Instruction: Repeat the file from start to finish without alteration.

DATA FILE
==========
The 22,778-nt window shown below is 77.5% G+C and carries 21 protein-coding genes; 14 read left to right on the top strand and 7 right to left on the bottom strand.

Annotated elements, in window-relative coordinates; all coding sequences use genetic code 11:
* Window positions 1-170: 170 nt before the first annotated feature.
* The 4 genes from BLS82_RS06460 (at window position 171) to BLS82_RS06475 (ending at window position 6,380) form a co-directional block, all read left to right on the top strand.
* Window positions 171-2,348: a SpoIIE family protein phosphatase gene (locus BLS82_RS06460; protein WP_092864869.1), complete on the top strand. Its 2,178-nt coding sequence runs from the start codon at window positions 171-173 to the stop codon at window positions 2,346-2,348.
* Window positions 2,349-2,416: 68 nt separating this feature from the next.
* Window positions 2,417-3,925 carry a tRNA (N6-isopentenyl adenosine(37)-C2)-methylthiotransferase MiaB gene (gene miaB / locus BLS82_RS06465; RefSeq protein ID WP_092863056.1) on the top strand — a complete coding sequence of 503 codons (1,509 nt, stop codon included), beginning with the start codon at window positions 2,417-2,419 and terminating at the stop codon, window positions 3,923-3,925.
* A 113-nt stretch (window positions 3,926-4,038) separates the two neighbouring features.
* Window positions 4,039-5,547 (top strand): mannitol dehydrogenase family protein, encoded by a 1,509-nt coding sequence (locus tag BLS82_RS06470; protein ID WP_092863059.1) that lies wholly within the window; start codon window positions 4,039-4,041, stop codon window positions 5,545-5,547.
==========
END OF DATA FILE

The 22,778-nt window shown below is 77.5% G+C and carries 21 protein-coding genes; 14 read left to right on the top strand and 7 right to left on the bottom strand.

Annotated elements, in window-relative coordinates; all coding sequences use genetic code 11:
* Window positions 1-170: 170 nt before the first annotated feature.
* The 4 genes from BLS82_RS06460 (at window position 171) to BLS82_RS06475 (ending at window position 6,380) form a co-directional block, all read left to right on the top strand.
* Window positions 171-2,348: a SpoIIE family protein phosphatase gene (locus BLS82_RS06460; protein WP_092864869.1), complete on the top strand. Its 2,178-nt coding sequence runs from the start codon at window positions 171-173 to the stop codon at window positions 2,346-2,348.
* Window positions 2,349-2,416: 68 nt separating this feature from the next.
* Window positions 2,417-3,925 carry a tRNA (N6-isopentenyl adenosine(37)-C2)-methylthiotransferase MiaB gene (gene miaB / locus BLS82_RS06465; RefSeq protein ID WP_092863056.1) on the top strand — a complete coding sequence of 503 codons (1,509 nt, stop codon included), beginning with the start codon at window positions 2,417-2,419 and terminating at the stop codon, window positions 3,923-3,925.
* A 113-nt stretch (window positions 3,926-4,038) separates the two neighbouring features.
* Window positions 4,039-5,547 (top strand): mannitol dehydrogenase family protein, encoded by a 1,509-nt coding sequence (locus tag BLS82_RS06470; protein ID WP_092863059.1) that lies wholly within the window; start codon window positions 4,039-4,041, stop codon window positions 5,545-5,547.